Divya: My favourite things to do include reading, visiting local coffee shops, and educating myself about United States politics. I have a very broad range of interests and I am passionate about all of them! Girls for Science is a passion of mine, so I never find myself having to unwillingly carve out a time in my schedule in order to work on it. Something that keeps me grounded and motivated is my family. They are so supportive of me and the work that I do and I am so grateful for them!
Sweta: I love stationery, visiting coffee shops, and conducting scientific research! Girls for Science is one of my hobbies, so working on it is enjoyable for me. Spending time with my friends and family keeps me grounded and motivated during hectic times because of how supportive they are of what I do, and I am so thankful to all of them for that!
Question 7 : What does the future look like for GFS?
Divya: In the future, we plan on doing more hands-on projects with our team. We would love to plan more workshops and are always looking for new collaborations!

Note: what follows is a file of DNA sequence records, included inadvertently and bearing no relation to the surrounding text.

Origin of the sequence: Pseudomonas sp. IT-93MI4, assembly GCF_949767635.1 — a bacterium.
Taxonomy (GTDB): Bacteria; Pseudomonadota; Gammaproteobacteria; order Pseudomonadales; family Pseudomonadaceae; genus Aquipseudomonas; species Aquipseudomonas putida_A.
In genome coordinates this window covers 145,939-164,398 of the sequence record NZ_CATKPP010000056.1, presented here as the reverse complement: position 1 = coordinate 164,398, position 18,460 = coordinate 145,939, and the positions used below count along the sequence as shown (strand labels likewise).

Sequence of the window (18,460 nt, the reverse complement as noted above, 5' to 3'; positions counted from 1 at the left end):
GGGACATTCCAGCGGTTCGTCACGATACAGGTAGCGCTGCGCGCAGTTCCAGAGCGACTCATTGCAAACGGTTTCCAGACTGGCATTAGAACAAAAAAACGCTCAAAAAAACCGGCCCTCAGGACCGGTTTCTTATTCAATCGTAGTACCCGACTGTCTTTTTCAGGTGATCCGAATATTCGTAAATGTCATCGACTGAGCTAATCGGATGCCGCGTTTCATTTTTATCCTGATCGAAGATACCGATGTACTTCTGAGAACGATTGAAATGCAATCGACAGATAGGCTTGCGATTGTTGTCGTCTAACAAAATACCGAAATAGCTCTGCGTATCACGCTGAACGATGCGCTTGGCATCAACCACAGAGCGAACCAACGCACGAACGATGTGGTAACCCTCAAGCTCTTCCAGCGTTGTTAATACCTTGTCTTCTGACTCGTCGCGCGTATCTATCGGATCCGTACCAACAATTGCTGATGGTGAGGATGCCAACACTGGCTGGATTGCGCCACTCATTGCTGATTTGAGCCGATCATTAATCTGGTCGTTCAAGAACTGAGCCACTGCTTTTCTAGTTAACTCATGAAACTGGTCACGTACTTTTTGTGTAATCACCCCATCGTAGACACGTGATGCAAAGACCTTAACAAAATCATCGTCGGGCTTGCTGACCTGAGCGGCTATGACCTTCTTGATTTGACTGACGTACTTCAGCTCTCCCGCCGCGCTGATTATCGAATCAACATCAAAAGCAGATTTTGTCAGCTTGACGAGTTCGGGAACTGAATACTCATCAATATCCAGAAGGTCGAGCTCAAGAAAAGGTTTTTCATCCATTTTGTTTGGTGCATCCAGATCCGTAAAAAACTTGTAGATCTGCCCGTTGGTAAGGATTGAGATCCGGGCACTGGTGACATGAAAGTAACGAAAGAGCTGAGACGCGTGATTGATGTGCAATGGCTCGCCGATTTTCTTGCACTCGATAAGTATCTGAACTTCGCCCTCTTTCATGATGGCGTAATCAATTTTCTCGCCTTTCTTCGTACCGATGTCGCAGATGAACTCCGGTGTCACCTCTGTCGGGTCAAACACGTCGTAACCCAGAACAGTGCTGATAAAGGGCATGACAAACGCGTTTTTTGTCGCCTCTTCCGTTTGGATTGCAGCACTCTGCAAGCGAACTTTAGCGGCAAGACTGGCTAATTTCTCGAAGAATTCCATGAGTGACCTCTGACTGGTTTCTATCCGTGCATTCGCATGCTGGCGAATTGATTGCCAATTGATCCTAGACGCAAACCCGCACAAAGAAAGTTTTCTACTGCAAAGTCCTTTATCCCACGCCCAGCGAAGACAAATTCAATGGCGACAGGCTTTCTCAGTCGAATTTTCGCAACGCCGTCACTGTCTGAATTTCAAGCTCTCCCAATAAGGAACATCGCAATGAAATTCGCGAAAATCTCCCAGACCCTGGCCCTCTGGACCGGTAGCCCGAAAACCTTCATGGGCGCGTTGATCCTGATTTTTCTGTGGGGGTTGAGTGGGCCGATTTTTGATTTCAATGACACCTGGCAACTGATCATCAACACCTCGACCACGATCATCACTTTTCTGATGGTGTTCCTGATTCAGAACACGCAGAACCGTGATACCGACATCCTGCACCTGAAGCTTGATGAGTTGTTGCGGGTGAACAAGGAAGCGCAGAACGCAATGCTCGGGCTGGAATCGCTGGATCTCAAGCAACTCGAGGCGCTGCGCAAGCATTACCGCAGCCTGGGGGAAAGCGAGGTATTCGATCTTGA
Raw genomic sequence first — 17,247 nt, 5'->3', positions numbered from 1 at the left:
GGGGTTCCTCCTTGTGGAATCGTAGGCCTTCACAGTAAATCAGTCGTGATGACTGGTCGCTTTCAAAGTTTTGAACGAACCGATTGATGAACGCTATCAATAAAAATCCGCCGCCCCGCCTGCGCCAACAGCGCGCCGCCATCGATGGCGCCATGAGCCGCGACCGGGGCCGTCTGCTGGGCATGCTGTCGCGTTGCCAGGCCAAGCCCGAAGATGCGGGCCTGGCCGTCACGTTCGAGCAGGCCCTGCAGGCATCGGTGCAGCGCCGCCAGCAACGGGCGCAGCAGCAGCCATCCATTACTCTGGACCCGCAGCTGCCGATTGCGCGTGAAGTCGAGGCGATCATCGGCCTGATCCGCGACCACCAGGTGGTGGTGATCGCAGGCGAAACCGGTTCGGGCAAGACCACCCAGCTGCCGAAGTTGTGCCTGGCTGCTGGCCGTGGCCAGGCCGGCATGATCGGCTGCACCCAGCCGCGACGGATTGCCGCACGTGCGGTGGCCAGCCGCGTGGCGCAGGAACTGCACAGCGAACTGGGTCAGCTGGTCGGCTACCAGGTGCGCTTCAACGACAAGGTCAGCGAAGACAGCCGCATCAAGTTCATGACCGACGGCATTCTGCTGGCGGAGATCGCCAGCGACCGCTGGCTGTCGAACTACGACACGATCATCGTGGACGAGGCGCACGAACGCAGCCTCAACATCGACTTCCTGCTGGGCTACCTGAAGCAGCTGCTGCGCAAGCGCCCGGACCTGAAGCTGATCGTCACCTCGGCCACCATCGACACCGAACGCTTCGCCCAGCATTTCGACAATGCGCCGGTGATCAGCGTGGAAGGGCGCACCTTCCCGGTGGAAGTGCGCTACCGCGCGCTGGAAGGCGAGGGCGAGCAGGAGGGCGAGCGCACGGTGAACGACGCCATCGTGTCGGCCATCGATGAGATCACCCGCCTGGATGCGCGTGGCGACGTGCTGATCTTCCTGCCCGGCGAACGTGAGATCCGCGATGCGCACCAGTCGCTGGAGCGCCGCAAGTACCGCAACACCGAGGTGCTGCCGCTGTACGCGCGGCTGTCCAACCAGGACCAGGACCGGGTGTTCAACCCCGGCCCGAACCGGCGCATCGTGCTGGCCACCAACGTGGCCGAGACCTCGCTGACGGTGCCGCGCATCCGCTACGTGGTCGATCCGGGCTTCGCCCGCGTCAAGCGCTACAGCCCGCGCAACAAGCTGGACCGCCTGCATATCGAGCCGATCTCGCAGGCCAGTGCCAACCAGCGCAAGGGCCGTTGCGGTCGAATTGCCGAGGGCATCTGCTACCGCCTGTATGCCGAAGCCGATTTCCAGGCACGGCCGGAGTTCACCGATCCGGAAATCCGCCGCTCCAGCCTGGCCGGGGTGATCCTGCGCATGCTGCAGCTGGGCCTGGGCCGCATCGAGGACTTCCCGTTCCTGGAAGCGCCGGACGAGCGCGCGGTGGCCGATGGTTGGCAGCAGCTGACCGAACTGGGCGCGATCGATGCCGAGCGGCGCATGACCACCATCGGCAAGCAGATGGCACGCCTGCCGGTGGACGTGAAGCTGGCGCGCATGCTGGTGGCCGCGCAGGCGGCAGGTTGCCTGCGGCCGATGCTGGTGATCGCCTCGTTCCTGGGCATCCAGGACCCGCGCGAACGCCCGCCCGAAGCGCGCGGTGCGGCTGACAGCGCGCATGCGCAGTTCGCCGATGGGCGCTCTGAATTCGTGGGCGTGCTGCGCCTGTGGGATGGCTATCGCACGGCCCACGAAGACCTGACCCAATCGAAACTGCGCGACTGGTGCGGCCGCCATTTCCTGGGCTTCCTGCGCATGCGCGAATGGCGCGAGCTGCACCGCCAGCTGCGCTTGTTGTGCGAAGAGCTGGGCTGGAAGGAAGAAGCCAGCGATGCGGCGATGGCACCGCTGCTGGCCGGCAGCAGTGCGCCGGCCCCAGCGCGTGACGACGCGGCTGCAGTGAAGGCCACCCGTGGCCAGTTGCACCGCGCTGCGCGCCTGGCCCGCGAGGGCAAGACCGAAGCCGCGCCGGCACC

Sweta: For the future, we plan on collaborating with other organizations and extending our outreach of workshops to many more places around the country, and eventually the world!
Question 8 : What advice do you two have for someone looking to start their own initiative to close the gender gap in the workplace?
Divya: My advice for those who want to start their own initiative is to be brave and always aim high. Starting an organization can be scary, but knowing your worth and knowing that what you are doing will make the world a better place makes everything worth it. Aim high and always strive to be the best you can possibly in order to set an example to those who may look up to you for inspiration. Stick with the goals you set and keep doing what you’re doing, because what you’re doing will change the world.
Sweta: My advice for someone looking to start their own initiative is to be very passionate and confident in what you do. With passion and confidence comes progress and change. Divya and I are really passionate about the STEM fields and that is why we aim to close the gender gap in the STEM fields.
Question 9 : What are your favourite foods?
Divya: My favourite food is coffee (which arguably isn’t a food, but we can count it anyway). I also LOVE rice. Healthy, I know.
Sweta: My favourite foods are nachos and gobi manchurian (an Indo-Chinese dish)!
Follow Girls For Science and Girls For Science Environmental!
Twitter: @girls4sciencefl ( https://twitter.com/girls4sciencefl )
LinkedIn: Girls For Science FL ( https://www.linkedin.com/in/girls-for-science-fl-34a53218a/ )